Friday, 29 June 2007

Where do you stand on the Great E-learning Spelling Debate?

Maybe there isn't much of a debate; maybe it's only pedants like me who care, but it irritates me every time I see a different spelling, especially when different spellings appear in the same piece of work (you'd be surprised how common this is -have a look at the Wikipedia entry on e-learning).

So which is it to be? e-learning? elearning? E-Learning? e-Learning? eLearning? I think these are the main contenders. The UK's leading journal on the subject prefers the idiosyncratic e.learning for its title, but I suppose that's just a brand. Then there's italicisation of the e. And surely any other options are just too weird?

When I set up the eLearning Alliance in 2001, I chose that spelling because that organisation enjoyed European Union funding, and the EU explicitly preferred "eLearning". I don't know if it still does - there was a page on their website that stated this policy (without explaining it), and I cited it in the 2002 economic report 'eLearning in Scotland', but that page seems to have gone, or at least that link doesn't work any more.

For years since, I have followed the eLearning spelling, but I'm getting nervous about it. It's a bit 1980s, isn't it? This sort of quirky insertion of capitals where none are called for (in the middle of a word, for crying out loud!) Rules is rules, after all - you don't have to be a fan of Eats, Shoots and Leaves, or a lover of the Oxford comma (if in doubt, see Eats, Shoots and Leaves) to acknowledge there are conventions about spelling new words.

So what's the answer? You could just stick an e on the front, as in email, but the most common version seems to be e-learning, so that's what I'm going for now. A kind of Damascene conversion. When the EPD Website gets its summer makeover, it'll change to consistent use of this spelling. And that's that - for the moment, anyway. I reserve the right to change my mind again.

Tuesday, 19 June 2007

I have been commissioned by the Chartered Institute of Personnel and Development (hereafter, CIPD) to contribute to its Learning & Development manual.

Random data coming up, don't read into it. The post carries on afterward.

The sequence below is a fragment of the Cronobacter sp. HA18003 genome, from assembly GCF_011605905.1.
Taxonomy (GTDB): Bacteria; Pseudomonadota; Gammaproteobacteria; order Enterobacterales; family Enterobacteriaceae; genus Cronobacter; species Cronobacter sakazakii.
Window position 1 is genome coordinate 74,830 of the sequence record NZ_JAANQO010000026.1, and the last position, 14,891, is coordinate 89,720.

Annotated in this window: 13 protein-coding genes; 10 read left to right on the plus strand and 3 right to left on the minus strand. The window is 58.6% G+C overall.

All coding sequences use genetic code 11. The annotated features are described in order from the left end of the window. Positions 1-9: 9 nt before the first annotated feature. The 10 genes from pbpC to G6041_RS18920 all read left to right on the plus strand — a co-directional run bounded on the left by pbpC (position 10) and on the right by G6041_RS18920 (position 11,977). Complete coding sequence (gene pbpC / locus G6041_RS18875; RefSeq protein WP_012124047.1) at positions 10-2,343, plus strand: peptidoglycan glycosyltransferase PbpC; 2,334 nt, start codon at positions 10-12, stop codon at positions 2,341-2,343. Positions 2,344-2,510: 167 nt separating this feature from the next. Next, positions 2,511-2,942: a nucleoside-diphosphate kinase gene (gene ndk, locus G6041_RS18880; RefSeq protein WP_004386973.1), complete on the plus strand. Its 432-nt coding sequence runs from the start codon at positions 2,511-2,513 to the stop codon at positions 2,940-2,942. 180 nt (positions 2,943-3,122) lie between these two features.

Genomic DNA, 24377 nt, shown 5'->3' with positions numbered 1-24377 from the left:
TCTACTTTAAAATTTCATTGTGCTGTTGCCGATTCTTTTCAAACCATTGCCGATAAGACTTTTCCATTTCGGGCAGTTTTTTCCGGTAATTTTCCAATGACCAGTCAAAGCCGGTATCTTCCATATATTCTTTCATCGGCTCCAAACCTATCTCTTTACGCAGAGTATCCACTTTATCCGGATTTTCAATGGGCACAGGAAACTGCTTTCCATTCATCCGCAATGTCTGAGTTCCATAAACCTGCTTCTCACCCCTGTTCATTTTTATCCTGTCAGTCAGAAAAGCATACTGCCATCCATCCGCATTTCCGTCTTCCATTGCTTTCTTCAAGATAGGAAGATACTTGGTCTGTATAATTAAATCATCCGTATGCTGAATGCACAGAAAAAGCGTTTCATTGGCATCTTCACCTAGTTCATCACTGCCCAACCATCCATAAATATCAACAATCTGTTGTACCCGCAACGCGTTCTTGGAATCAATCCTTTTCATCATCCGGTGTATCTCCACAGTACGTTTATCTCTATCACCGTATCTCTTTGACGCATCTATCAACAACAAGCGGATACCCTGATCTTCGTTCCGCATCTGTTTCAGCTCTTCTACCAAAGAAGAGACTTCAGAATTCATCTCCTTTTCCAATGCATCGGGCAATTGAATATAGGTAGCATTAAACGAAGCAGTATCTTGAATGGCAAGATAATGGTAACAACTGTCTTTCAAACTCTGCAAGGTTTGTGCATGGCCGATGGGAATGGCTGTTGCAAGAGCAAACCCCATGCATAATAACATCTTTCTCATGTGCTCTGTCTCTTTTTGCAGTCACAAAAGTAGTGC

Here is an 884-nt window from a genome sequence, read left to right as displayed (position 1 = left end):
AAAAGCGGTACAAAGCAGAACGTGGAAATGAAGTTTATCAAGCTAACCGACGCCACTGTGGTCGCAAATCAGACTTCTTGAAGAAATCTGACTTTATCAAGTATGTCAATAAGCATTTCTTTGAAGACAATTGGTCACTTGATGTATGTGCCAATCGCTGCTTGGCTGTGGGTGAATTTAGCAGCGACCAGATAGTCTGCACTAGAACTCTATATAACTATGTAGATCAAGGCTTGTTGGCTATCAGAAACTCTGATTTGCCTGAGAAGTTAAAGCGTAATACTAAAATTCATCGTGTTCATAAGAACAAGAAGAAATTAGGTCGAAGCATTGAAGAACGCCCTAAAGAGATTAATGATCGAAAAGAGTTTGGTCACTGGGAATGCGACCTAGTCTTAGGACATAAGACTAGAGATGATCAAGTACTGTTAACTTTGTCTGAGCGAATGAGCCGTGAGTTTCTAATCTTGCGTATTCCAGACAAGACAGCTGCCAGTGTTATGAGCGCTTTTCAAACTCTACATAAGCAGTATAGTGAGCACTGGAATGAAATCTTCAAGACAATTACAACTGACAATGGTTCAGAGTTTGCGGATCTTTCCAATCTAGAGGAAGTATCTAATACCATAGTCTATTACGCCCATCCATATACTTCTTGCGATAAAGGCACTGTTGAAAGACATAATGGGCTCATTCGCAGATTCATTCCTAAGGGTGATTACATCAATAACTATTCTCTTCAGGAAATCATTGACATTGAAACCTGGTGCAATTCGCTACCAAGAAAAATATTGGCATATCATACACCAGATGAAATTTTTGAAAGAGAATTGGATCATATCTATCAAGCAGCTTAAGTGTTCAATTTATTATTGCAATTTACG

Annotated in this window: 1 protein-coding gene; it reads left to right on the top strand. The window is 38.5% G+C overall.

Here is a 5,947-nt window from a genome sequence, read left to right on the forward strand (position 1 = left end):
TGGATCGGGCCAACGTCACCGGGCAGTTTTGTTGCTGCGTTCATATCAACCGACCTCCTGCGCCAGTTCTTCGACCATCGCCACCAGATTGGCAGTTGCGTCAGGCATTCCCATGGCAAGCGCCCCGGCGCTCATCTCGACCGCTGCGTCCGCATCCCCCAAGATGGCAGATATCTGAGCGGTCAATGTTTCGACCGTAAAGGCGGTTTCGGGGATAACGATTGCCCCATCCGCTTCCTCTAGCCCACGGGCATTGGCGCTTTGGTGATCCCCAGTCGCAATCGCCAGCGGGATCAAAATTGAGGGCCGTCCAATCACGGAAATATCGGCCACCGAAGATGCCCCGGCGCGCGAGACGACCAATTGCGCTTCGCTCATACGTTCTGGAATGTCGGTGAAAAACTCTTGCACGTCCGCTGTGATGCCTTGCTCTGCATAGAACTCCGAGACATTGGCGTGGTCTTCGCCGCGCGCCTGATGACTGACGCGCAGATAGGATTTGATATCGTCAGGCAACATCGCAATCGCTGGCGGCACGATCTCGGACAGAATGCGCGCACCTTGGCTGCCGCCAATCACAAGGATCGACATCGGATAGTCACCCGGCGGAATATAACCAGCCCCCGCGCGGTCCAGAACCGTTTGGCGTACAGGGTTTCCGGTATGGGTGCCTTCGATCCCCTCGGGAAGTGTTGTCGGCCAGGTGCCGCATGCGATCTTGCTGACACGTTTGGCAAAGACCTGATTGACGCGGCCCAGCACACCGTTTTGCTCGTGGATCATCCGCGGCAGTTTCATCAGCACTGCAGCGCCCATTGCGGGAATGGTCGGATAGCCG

Info here: The manual is a subscription product, with quarterly updates.

My contribution is the e-learning chapter. As I write this, the chapter summaries in the link above don't include e-learning, but I'll write the 'theory' part that will accompany the Crown Prosecution Service case study (7b). It's about 10,000 words so that should keep me busy for a few weeks! I understand it will be included with the October update.

Friday, 15 June 2007

Yesterday I attended an e-learning seminar organised by Adobe in Edinburgh. I'm usually a tad cynical about software vendors' e-learning promotions - I reckon they tend to develop generic information and communication tools, then look for markets for them ("Oh - e-learning! That's another market"), without stopping to think whether their tools are fit for each new purpose. The result is we get generic messages about content management or virtual meetings or whatever. Nobody's considered whether the type of content storage and retrieval need is different for learning; or, in Adobe's case, whether tutorials, lectures, training workshops, or other kinds of learning event, are different from any old virtual meetings.

Anyway, my cynicism vanished when I won a webcam and headset in the prize draw at the end of the seminar! It turned out to be a profitable afternoon after all.

There was one interesting discussion point - one of the presenters, Billy Ward, talked about the mantra of reusable learning objects being passe, and advocated instead disposable learning objects (actually his slide read "deposable" but we all knew what he meant). When challenged on this, he said his point was to emphasise how cheap and easy it now is to produce content, and therefore why store and re-use old objects when you can just create fresh ones. I tend to agree - reusability's a great theory, but how many people actually live by it?
"Live like you are going to die tomorrow; learn like you are going to live forever". I've seen that attributed to Einstein, and to Gandhi. But I've never seen a specific citation of where or when either of them said it. Perhaps neither of them did - it may be apocryphal. But it's a good saying, and it sums up my philosophy, and the outlook of this blog.

What follows will be my personal ramblings around and beyond this theme, and hopefully some feedback from readers. I'm very involved in e-learning, in all its aspects (more on this later). I'm very interested in innovative approaches to learning and development (again, more to follow). And I'd like to explore other learning issues.

If you read this, and you're provoked to comment, I'd love to hear from you.

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